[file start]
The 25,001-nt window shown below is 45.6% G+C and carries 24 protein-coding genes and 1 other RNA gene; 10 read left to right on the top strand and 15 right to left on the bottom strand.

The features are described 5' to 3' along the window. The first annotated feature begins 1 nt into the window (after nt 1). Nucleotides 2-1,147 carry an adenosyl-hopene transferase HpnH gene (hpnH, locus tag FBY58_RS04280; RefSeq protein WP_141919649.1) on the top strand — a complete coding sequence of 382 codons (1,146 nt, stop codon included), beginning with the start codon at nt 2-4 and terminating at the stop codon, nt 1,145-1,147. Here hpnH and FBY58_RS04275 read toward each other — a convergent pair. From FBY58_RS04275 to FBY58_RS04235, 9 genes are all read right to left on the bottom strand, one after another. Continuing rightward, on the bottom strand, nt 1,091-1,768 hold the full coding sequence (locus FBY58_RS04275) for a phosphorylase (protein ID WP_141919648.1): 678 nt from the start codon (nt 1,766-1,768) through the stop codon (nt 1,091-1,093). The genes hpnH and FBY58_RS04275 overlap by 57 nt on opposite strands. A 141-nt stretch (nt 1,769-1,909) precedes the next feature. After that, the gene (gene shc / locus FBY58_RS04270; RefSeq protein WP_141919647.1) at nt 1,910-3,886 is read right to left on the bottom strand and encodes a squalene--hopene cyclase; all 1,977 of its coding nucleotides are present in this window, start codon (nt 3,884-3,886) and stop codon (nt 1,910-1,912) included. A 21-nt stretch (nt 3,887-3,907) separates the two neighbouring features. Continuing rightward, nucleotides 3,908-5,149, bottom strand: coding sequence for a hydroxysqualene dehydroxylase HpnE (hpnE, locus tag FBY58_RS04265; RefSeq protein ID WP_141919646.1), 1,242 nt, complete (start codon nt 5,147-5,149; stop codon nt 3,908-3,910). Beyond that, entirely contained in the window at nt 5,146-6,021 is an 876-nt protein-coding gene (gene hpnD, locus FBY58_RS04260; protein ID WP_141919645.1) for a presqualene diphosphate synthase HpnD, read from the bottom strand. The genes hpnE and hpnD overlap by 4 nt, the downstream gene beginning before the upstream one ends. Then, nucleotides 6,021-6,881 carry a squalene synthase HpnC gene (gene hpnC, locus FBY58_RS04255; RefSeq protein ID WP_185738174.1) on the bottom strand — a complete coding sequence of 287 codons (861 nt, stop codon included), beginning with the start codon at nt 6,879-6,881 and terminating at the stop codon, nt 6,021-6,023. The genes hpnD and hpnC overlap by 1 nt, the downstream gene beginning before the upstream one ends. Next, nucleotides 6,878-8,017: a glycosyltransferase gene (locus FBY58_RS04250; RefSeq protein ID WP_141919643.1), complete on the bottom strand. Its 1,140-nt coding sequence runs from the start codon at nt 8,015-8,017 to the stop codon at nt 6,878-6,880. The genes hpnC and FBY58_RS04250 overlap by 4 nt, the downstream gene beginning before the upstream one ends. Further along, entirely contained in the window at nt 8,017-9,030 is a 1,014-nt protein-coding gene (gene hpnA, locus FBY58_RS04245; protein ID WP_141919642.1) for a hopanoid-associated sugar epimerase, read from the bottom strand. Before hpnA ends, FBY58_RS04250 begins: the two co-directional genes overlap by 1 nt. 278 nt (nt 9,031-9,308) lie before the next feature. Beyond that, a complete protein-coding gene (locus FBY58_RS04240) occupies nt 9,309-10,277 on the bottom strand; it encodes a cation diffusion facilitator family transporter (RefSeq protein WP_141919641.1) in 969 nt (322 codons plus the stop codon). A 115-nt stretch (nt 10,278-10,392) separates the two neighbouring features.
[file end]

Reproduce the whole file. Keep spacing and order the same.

The 25,001-nt window shown below is 45.6% G+C and carries 24 protein-coding genes and 1 other RNA gene; 10 read left to right on the top strand and 15 right to left on the bottom strand.

The features are described 5' to 3' along the window. The first annotated feature begins 1 nt into the window (after nt 1). Nucleotides 2-1,147 carry an adenosyl-hopene transferase HpnH gene (hpnH, locus tag FBY58_RS04280; RefSeq protein WP_141919649.1) on the top strand — a complete coding sequence of 382 codons (1,146 nt, stop codon included), beginning with the start codon at nt 2-4 and terminating at the stop codon, nt 1,145-1,147. Here hpnH and FBY58_RS04275 read toward each other — a convergent pair. From FBY58_RS04275 to FBY58_RS04235, 9 genes are all read right to left on the bottom strand, one after another. Continuing rightward, on the bottom strand, nt 1,091-1,768 hold the full coding sequence (locus FBY58_RS04275) for a phosphorylase (protein ID WP_141919648.1): 678 nt from the start codon (nt 1,766-1,768) through the stop codon (nt 1,091-1,093). The genes hpnH and FBY58_RS04275 overlap by 57 nt on opposite strands. A 141-nt stretch (nt 1,769-1,909) precedes the next feature. After that, the gene (gene shc / locus FBY58_RS04270; RefSeq protein WP_141919647.1) at nt 1,910-3,886 is read right to left on the bottom strand and encodes a squalene--hopene cyclase; all 1,977 of its coding nucleotides are present in this window, start codon (nt 3,884-3,886) and stop codon (nt 1,910-1,912) included. A 21-nt stretch (nt 3,887-3,907) separates the two neighbouring features. Continuing rightward, nucleotides 3,908-5,149, bottom strand: coding sequence for a hydroxysqualene dehydroxylase HpnE (hpnE, locus tag FBY58_RS04265; RefSeq protein ID WP_141919646.1), 1,242 nt, complete (start codon nt 5,147-5,149; stop codon nt 3,908-3,910). Beyond that, entirely contained in the window at nt 5,146-6,021 is an 876-nt protein-coding gene (gene hpnD, locus FBY58_RS04260; protein ID WP_141919645.1) for a presqualene diphosphate synthase HpnD, read from the bottom strand. The genes hpnE and hpnD overlap by 4 nt, the downstream gene beginning before the upstream one ends. Then, nucleotides 6,021-6,881 carry a squalene synthase HpnC gene (gene hpnC, locus FBY58_RS04255; RefSeq protein ID WP_185738174.1) on the bottom strand — a complete coding sequence of 287 codons (861 nt, stop codon included), beginning with the start codon at nt 6,879-6,881 and terminating at the stop codon, nt 6,021-6,023. The genes hpnD and hpnC overlap by 1 nt, the downstream gene beginning before the upstream one ends. Next, nucleotides 6,878-8,017: a glycosyltransferase gene (locus FBY58_RS04250; RefSeq protein ID WP_141919643.1), complete on the bottom strand. Its 1,140-nt coding sequence runs from the start codon at nt 8,015-8,017 to the stop codon at nt 6,878-6,880. The genes hpnC and FBY58_RS04250 overlap by 4 nt, the downstream gene beginning before the upstream one ends. Further along, entirely contained in the window at nt 8,017-9,030 is a 1,014-nt protein-coding gene (gene hpnA, locus FBY58_RS04245; protein ID WP_141919642.1) for a hopanoid-associated sugar epimerase, read from the bottom strand. Before hpnA ends, FBY58_RS04250 begins: the two co-directional genes overlap by 1 nt. 278 nt (nt 9,031-9,308) lie before the next feature. Beyond that, a complete protein-coding gene (locus FBY58_RS04240) occupies nt 9,309-10,277 on the bottom strand; it encodes a cation diffusion facilitator family transporter (RefSeq protein WP_141919641.1) in 969 nt (322 codons plus the stop codon). A 115-nt stretch (nt 10,278-10,392) separates the two neighbouring features.